When we think of people who are in the drugs business, images of bling, fast girls and faster cars spring to mind. What few people think of, is poor families, scraping a living from the earth with the only cash crops the can make a profit from: cannabis and coca.
When we consider War on Drugs victims, we think of addicts, jailed because they have allowed themselves to become the victims of addiction, or innocent bystanders caught in the crossfire between law enforcement and wealthy cartels. But the truly vulnerable are often overlooked.
US War on Drugs Causes Untold suffering for Farmers
Picture this: you’re living below the breadline. You could grow maize, but your land is limited, and you’d barely grow enough to feed your family. Even if you could grow a surplus, getting fresh produce to market is beyond your reach. You don’t have trucks to ferry the produce. There may not even be a good road to send it down. You don’t have access to a packing and grading shed to make produce ready to sell. But there’s one thing you know you can grow and get a ‘relatively’ good price for. The only problem is that it’s illegal.
When we say, a ‘relatively’ good price, we’re looking at the bottom of the supply chain. There are no fortunes to be made, no big houses and status symbols within your reach. You’re just scratching out a living and you’re glad when you can put food on the table for your family.
These are the realities that rural coca and marijuana growers face. But they also face risks. Law enforces can uproot and burn their entire crop before it’s ready to market. Drug barons could decide they need more ‘motivation’ to toe the line.
Are you scared yet? But if you live in certain parts of the world, this could be you. The UN reports that over 700,000 families living in South America and Asia produce marijuana, opium poppies and coca. It’s how they survive, and they’re barely doing that. The report says they live “below the poverty line”.
Empowering farmers could make the difference
The UN has concluded that providing “sustainable economic opportunities” could be part of a new. More socially responsible “War on Drugs”. If people can make a living without taking risks, they’d take advantage of the opportunity. And there are success stories. Thailand has already limited its production of opium poppies by helping farmers to find new, more profitable and less dangerous crops to grow.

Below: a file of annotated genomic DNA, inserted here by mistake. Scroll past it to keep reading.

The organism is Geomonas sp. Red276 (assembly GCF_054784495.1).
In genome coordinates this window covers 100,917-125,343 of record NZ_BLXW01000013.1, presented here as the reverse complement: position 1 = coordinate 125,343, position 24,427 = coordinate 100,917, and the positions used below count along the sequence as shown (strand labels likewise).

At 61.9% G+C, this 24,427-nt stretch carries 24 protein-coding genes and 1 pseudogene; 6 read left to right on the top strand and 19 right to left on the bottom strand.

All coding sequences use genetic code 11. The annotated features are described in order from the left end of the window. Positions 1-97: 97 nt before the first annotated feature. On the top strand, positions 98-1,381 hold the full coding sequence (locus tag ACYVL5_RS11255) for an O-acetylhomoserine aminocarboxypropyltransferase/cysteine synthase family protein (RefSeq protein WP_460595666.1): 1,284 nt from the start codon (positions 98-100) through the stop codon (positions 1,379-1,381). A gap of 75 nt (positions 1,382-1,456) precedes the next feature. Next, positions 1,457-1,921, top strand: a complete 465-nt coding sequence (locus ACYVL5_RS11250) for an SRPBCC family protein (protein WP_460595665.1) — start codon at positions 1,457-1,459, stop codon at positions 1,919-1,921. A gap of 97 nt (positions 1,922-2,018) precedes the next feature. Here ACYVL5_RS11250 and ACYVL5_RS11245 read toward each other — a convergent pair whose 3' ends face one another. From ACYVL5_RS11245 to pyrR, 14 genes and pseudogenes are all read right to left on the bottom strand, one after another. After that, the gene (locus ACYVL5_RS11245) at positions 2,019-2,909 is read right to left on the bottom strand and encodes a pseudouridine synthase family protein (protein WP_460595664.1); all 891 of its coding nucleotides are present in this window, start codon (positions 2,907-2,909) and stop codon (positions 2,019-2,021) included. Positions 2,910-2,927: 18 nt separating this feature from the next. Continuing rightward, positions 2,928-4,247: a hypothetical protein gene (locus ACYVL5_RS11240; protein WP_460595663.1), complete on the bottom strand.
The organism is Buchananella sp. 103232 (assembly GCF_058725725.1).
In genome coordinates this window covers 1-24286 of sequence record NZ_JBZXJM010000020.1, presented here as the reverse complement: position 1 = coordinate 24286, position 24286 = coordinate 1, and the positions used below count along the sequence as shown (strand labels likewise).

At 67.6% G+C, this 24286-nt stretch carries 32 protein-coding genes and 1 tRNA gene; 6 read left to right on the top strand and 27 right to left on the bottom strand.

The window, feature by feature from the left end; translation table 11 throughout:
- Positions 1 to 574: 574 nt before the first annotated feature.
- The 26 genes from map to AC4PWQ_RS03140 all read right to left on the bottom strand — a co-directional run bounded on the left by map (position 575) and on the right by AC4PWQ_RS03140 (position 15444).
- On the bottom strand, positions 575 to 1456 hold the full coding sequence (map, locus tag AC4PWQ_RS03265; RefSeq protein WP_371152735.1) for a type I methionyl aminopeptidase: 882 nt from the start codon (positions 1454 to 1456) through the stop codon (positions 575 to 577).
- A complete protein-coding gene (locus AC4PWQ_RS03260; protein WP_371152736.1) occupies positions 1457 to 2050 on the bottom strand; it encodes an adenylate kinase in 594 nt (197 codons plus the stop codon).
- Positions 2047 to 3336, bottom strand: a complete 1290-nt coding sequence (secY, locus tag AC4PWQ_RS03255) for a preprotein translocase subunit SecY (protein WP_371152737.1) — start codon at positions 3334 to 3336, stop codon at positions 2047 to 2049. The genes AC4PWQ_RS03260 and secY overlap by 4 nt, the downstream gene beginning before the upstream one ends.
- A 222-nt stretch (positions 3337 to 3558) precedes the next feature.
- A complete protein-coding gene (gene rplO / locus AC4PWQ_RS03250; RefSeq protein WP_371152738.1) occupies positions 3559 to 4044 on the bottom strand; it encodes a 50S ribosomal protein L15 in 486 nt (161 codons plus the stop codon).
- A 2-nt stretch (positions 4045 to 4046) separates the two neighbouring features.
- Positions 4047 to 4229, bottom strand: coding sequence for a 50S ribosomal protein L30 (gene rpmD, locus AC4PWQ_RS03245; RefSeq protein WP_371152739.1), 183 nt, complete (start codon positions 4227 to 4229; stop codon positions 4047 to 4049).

But it’s not only the crops that matter. It’s access to markets. Roads have to be built and cooperatives that would sell the produce need to be established first. It’s an uphill battle. And then there’s the problem of tradition. People have been growing these crops for centuries. Changing an established tradition is very difficult indeed.
Eradication campaigns have the opposite effect. They can cut off 50% or more of a family’s income by destroying the crop that was meant to sustain them. If you don’t have skills, if you don’t have resources, and your crop has been destroyed, that’s a disaster of the first magnitude.
Uruguay, Paraguay – under-reported disaster areas
The Pulitzer Center says that the impact of the War on Drugs in rural Uruguay and Paraguay has been “under-reported”. Why should that matter in the US? Because our country is the major market that has spawned this industry. Why do farmers continue to grow these illicit crops? Because there’s money in it. Not big money, but money nonetheless. Why is there money in it? Because there’s US demand – and most of the money that comes from that demand isn’t going to the farmers. It goes to the risk-takers – the people who organize and implement distribution. In short, it goes to gangsters, with farmers receiving a pittance for their risky crops.
What’s the solution?
For such a complex problem, it’s clear that no single solution would work. Reducing demand would be great, but no amount of draconian legislation and brutal crackdowns seems to make a difference. If anything, it has merely increased prices and upped demand. Offering alternatives to farmers is a good idea, but where do you find an alternative crop that can outperform an illicit one in terms of its financial yield?
As far as solutions go, legalization and regulation would at least take the power out of the hands of drug kingpins. Addicts could be rehabilitated and return to normal life, and farmers would supply government regulated agencies rather than shady drug barons. Education would also help. If rural youngsters could go in search of a better life and actually find one, growing crops that are transformed into illegal drugs whilst barely scraping a living would seem less attractive.
The war on drugs has taken enough of a toll in human misery already. It’s time to start seeking better solutions.